It is perhaps unnecessary to mention, but this year has been marked by loss and tragedy, both in my personal life and when looking out at the rapid decay of the world around me. Black Metal & Brews, a website that aims to push transgressive and boundary-breaking music, has been lighter on the "black metal" lately because the rest of the universe is so crowded and chaotic that adding more harshness to my troubled mind feels pointless and potentially harmful. Still, I seek new sounds and I wish to be challenged. With that sense of exploration outside the realms of aggression, I've found myself enchanted by the second collaborative work from the trio of Aidan Baker, Simon Goff, and Thor Harris, The Bit. Sparser and with a more elusive framework than Noplace, which was already rather spectral, these three artists come together to create an album that haunts without intimidating and radiates beauty with just a few hints of unease creeping around its edges.
From the intro as it builds into the album's title track, there's something about The Bit that lends itself to contemplation, yet it also tends to take the listener out of oneself entirely. I've found myself examining the beauty in the new world that's being created just as I've sat with some of the horrors that I wish I could change or avoid. There's a sense of a sort of tunneling in the rhythm laid out by percussionist Thor Harris, but I can't tell if it's an ascent or burrowing deeper, and neither the floating guitar textures of Baker nor the sometimes frantic pace of Goff's violin provide insight. It's just a sort of motion that takes you wherever you're inclined to follow it. The greyscale approach works beautifully, shining light where it must but not providing answers that are not sought. It flows like the soundtrack to a film from another realm, yet the images are muted and obscured, sometimes coming as liquid and other times as clockwork mechanisms. It's the balance of fluidity and that motorik beat that make it neither human nor inhuman, but instead a sort of uncomfortable harmony.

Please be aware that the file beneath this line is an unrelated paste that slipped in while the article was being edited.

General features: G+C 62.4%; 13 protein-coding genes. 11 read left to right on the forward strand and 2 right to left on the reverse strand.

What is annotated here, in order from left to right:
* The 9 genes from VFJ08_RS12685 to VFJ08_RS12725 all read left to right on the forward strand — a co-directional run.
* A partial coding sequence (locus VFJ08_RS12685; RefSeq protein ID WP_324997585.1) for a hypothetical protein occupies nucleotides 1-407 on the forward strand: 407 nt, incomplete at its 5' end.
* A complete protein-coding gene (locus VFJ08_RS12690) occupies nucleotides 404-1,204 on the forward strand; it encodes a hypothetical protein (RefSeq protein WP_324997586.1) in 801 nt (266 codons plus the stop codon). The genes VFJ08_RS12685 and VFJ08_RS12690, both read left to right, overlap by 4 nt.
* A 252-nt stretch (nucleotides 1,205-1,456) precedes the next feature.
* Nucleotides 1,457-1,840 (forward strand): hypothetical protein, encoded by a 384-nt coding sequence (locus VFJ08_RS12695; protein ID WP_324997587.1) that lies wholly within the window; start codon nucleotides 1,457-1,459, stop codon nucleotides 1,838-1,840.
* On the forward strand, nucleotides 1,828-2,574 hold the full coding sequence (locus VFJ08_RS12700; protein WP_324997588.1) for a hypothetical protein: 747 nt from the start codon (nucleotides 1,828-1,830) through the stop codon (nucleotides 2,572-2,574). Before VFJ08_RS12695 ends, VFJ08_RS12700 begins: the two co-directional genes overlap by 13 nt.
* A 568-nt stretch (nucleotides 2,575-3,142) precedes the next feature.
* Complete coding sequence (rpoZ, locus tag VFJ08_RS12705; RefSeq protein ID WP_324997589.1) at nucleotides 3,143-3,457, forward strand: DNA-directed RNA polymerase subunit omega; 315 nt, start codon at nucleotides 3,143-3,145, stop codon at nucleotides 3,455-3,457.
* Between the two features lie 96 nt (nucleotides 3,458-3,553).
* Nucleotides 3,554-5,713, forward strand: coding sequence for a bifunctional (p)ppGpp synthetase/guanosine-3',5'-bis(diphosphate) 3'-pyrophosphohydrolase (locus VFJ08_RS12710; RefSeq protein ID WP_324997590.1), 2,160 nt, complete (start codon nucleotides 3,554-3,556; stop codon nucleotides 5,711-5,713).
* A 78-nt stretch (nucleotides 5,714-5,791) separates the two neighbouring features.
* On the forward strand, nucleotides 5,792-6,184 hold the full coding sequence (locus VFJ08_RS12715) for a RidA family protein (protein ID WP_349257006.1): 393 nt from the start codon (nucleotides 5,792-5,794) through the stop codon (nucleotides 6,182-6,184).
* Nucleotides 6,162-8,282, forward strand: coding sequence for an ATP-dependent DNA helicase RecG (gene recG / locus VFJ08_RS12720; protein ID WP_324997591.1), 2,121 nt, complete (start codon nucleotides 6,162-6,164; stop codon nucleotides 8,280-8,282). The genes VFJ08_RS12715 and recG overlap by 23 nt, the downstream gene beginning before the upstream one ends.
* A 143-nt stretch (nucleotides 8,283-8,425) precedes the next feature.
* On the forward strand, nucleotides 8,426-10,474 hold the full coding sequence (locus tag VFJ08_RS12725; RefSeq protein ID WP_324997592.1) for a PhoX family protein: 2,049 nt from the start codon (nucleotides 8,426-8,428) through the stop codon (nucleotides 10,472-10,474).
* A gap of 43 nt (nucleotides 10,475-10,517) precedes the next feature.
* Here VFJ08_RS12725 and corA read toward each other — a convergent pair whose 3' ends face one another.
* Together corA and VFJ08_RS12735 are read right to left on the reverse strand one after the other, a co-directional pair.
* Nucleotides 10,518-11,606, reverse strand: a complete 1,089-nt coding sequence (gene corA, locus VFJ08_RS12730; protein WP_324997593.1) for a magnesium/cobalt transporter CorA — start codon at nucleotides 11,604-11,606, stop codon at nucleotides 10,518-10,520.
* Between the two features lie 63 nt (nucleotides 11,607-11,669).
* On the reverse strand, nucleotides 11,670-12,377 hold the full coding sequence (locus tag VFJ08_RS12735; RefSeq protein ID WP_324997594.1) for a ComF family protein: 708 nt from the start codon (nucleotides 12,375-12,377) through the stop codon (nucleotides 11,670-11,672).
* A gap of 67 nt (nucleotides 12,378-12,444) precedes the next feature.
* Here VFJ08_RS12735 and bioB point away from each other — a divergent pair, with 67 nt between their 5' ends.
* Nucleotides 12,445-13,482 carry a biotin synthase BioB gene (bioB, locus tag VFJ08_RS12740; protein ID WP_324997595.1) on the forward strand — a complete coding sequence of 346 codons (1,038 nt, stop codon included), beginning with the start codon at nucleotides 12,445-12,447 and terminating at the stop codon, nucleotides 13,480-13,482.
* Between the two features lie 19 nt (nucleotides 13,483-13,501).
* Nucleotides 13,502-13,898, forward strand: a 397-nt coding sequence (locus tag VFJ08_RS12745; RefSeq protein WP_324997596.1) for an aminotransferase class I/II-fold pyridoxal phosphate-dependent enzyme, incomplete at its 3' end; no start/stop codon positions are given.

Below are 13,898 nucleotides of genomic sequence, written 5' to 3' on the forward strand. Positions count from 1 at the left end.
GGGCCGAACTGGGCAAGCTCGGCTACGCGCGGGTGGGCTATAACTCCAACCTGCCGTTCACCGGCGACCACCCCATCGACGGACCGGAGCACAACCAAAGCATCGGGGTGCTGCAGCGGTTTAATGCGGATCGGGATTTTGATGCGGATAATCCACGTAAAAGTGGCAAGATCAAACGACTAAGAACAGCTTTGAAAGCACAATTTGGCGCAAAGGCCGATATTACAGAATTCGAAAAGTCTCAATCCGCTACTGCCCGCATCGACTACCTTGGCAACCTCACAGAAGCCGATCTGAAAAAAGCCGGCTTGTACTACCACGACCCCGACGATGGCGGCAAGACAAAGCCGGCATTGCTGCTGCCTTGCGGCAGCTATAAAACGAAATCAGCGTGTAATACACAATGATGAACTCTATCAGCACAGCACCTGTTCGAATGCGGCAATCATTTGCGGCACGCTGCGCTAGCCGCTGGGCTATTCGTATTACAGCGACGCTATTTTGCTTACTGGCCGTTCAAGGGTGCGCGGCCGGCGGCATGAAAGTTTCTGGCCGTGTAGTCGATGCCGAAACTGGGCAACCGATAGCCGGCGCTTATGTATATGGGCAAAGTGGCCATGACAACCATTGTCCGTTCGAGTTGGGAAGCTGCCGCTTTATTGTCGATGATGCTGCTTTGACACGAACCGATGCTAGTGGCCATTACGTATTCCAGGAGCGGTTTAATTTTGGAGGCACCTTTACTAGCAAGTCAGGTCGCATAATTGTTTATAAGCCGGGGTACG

While things inevitably feel like a setting of the stage for the massive closing suite of "Wild at Heart" in its 23-minute span of beauty and occasional terror, "Gait" is one song that truly captures the album's mood without giving away all its most well-hidden corners. There's a gentle, yet firm pulse backing the whole song, as beautiful layers of reverb float above. Accompanying this seemingly soothing build, however, is this back-and-forth sort of squeaking melody that sways between playful and mocking. Will it grow towards discomfort or will it resolve itself? Much of the association comes from within, but the tension the trio masterfully creates is relentless even when at its most sublime. I've written many times (often for other publications) about Aidan Baker's mastery of ambient music and how to bridge conscious and unconscious listening, but this song specifically, even among an album full of it, takes that concept to new heights. When played in the background it simply seems like a beautiful piece, yet a close listen shows a staggering depth that only enriches the experience further.
Of course, to try to sum up an album of varied compositions in a single song is folly, yet a play-by-play would demean the whole experience. Tomorrow Gizeh Records will unleash this entire album for you to enjoy and process. I sincerely hope you will. It has been both a balm for some of my suffering these past few months as well as an album I put on when I need to focus on the intensity of everything. That's a hard balance to manage, but I've gained much from it. I hope it can do the same for you.
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